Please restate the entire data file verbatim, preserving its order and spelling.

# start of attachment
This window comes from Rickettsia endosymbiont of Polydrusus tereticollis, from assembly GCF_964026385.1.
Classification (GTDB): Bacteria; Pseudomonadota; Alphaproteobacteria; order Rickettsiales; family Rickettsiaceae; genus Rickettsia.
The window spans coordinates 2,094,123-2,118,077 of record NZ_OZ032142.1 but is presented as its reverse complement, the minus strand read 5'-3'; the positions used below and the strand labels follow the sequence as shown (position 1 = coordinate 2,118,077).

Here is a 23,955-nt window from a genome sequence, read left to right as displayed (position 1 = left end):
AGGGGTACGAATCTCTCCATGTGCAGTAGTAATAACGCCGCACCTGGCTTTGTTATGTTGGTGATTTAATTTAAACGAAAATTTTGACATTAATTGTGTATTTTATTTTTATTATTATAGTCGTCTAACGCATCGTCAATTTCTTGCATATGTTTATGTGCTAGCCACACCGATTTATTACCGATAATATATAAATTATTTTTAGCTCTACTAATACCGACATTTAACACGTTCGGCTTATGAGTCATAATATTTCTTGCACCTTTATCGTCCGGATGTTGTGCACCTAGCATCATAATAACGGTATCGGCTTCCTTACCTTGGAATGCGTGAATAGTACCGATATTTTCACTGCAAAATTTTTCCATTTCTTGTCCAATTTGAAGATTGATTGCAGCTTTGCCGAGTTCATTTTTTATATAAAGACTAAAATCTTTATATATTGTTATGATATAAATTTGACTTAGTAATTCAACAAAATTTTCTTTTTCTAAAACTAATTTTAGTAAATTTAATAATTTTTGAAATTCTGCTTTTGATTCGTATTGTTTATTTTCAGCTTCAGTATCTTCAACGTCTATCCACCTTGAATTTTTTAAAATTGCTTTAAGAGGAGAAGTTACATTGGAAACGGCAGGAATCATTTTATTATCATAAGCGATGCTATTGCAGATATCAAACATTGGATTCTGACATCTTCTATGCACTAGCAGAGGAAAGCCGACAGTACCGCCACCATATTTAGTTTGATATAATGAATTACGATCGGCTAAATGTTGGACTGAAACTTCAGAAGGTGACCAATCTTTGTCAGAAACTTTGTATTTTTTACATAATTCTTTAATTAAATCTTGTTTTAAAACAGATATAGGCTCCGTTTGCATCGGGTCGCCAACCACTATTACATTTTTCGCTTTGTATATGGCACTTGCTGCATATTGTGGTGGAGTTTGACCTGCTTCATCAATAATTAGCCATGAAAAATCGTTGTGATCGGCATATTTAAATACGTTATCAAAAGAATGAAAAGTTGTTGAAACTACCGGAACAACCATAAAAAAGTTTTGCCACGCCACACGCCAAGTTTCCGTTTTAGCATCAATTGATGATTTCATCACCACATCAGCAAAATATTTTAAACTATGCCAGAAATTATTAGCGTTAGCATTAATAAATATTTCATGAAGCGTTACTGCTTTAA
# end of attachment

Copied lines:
This window comes from Rickettsia endosymbiont of Polydrusus tereticollis, from assembly GCF_964026385.1.
Classification (GTDB): Bacteria; Pseudomonadota; Alphaproteobacteria; order Rickettsiales; family Rickettsiaceae; genus Rickettsia.
The window spans coordinates 2,094,123-2,118,077 of record NZ_OZ032142.1 but is presented as its reverse complement, the minus strand read 5'-3'; the positions used below and the strand labels follow the sequence as shown (position 1 = coordinate 2,118,077).

Here is a 23,955-nt window from a genome sequence, read left to right as displayed (position 1 = left end):
AGGGGTACGAATCTCTCCATGTGCAGTAGTAATAACGCCGCACCTGGCTTTGTTATGTTGGTGATTTAATTTAAACGAAAATTTTGACATTAATTGTGTATTTTATTTTTATTATTATAGTCGTCTAACGCATCGTCAATTTCTTGCATATGTTTATGTGCTAGCCACACCGATTTATTACCGATAATATATAAATTATTTTTAGCTCTACTAATACCGACATTTAACACGTTCGGCTTATGAGTCATAATATTTCTTGCACCTTTATCGTCCGGATGTTGTGCACCTAGCATCATAATAACGGTATCGGCTTCCTTACCTTGGAATGCGTGAATAGTACCGATATTTTCACTGCAAAATTTTTCCATTTCTTGTCCAATTTGAAGATTGATTGCAGCTTTGCCGAGTTCATTTTTTATATAAAGACTAAAATCTTTATATATTGTTATGATATAAATTTGACTTAGTAATTCAACAAAATTTTCTTTTTCTAAAACTAATTTTAGTAAATTTAATAATTTTTGAAATTCTGCTTTTGATTCGTATTGTTTATTTTCAGCTTCAGTATCTTCAACGTCTATCCACCTTGAATTTTTTAAAATTGCTTTAAGAGGAGAAGTTACATTGGAAACGGCAGGAATCATTTTATTATCATAAGCGATGCTATTGCAGATATCAAACATTGGATTCTGACATCTTCTATGCACTAGCAGAGGAAAGCCGACAGTACCGCCACCATATTTAGTTTGATATAATGAATTACGATCGGCTAAATGTTGGACTGAAACTTCAGAAGGTGACCAATCTTTGTCAGAAACTTTGTATTTTTTACATAATTCTTTAATTAAATCTTGTTTTAAAACAGATATAGGCTCCGTTTGCATCGGGTCGCCAACCACTATTACATTTTTCGCTTTGTATATGGCACTTGCTGCATATTGTGGTGGAGTTTGACCTGCTTCATCAATAATTAGCCATGAAAAATCGTTGTGATCGGCATATTTAAATACGTTATCAAAAGAATGAAAAGTTGTTGAAACTACCGGAACAACCATAAAAAAGTTTTGCCACGCCACACGCCAAGTTTCCGTTTTAGCATCAATTGATGATTTCATCACCACATCAGCAAAATATTTTAAACTATGCCAGAAATTATTAGCGTTAGCATTAATAAATATTTCATGAAGCGTTACTGCTTTAA